The Mirror of Literature, Amusement, and Instruction, 17. köide
Containing original essays; historical narratives, biographical memoirs, sketches of society, topographical descriptions, novels and tales, anecdotes, select extracts from new and expensive works, the spirit of the public journals, discoveries in the arts and sciences, useful domestic hints, etc. etc. etc.
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ancient appearance beautiful birds body building called Castle cause character church continued course death earth effect England English eyes face feel feet four give given hand head heard heart Henry hope hour interest Italy John kind King lady land late leave less letter light living London look Lord manner means mind Mirror morning nature nearly never night observed once original passed person poor present prince reader received remains river round scene seems seen sent short side soon sound spirit stand taken thing thought tion took town tree turn voice whole young
Page 167 - The Lord giveth, and the Lord ' taketh away ; blessed be the name of the Lord.
Page 305 - Book may be used ; only instead of these words [We therefore commit his body to the ground, earth to earth, <fe.] say, \\7~E therefore commit his body to the deep, to be turned into corruption, looking for the resurrection of the body, (when the sea shall give up her dead,) and the life of the world to come...
Page 96 - An' getting fou and unco happy, We think na on the lang Scots miles, The mosses, waters, slaps, and styles, That lie between us and our hame, Whare sits our sulky, sullen dame, Gathering her brows like gathering storm, Nursing her wrath to keep it warm. This truth fand honest Tam o...
Page 77 - ... neither the music of the Shepherd, the crashing of the Avalanche, nor the torrent, the mountain, the Glacier, the Forest, nor the Cloud, have for one moment lightened the weight upon my heart, nor enabled me to lose my own wretched identity in the majesty, and the power, and the Glory, around, above, and beneath me.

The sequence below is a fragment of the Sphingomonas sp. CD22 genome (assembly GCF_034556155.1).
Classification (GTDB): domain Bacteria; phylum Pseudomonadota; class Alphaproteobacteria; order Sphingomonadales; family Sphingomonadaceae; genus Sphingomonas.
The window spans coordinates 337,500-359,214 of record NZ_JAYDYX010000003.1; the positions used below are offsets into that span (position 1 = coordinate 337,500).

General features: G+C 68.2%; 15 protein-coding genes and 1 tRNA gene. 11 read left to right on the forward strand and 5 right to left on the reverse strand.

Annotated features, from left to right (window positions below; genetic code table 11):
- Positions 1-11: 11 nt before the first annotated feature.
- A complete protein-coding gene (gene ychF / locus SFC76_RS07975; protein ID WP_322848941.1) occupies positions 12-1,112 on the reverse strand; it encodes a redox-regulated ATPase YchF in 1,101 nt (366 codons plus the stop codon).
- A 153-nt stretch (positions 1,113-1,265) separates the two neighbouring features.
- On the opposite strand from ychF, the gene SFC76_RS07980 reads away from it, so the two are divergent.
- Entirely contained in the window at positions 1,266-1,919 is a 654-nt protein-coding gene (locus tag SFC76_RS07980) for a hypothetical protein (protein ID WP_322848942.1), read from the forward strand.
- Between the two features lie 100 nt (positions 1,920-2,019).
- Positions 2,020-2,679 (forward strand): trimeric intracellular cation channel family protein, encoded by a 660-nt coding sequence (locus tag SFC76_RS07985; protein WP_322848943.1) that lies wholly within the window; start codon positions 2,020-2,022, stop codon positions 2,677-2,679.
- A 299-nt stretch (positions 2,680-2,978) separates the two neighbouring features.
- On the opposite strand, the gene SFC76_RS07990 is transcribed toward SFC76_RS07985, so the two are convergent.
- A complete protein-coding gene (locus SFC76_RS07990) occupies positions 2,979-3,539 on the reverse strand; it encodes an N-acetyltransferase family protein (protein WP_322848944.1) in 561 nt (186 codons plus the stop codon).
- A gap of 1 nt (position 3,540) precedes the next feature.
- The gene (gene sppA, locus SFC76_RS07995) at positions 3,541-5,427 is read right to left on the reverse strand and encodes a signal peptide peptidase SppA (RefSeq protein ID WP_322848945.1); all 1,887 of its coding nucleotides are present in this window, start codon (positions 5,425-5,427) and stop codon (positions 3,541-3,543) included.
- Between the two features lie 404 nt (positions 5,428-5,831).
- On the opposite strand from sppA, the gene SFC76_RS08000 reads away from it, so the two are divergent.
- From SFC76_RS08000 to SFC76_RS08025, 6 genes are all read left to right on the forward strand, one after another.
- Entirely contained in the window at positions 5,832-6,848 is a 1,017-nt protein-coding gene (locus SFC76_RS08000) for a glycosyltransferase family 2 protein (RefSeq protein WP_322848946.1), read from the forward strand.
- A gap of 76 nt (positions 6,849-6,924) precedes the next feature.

Page iii - If a man does not make new acquaintance as he advances through life, he will soon find himself left alone. A man, Sir, should keep his friendship in constant repair.
Page 384 - Down, rapid as an arrow from heaven, descends the distant object of his attention, the roar of its wings reaching the ear as it disappears in the deep, making the surge foam around.
Page 229 - Sometimes, misguided by the tuneful throng, I look for streams immortalized in song, That lost in silence and oblivion lie, (Dumb are their fountains, and their channels dry,) Yet run for ever by the Muse's skill, And in the smooth description murmur still.
Page 26 - The music of the cows' bells (for their wealth, like the patriarchs', ig cattle,) in the pastures, which reach to a height far above any mountains in Britain, and the shepherds shouting to us from crag to crag, and playing on their reeds where the steeps appeared almost inaccessible, with the surrounding scenery, realized all that I have ever heard or imagined of a pastoral existence ; — much more so than Greece or Asia Minor, for there we are a...
Page 89 - To-morrow is my birth-day — that is to say, at twelve o' the clock, midnight, ie in twelve minutes, I shall have completed thirty and three years of age ! ! ! — and I go to my bed with a heaviness of heart at having lived so long, and to so little purpose. " It is three minutes past twelve. — - ' 'Tis the VOL. v. G NOTICES OF THE 1821. middle of night by the castle clock...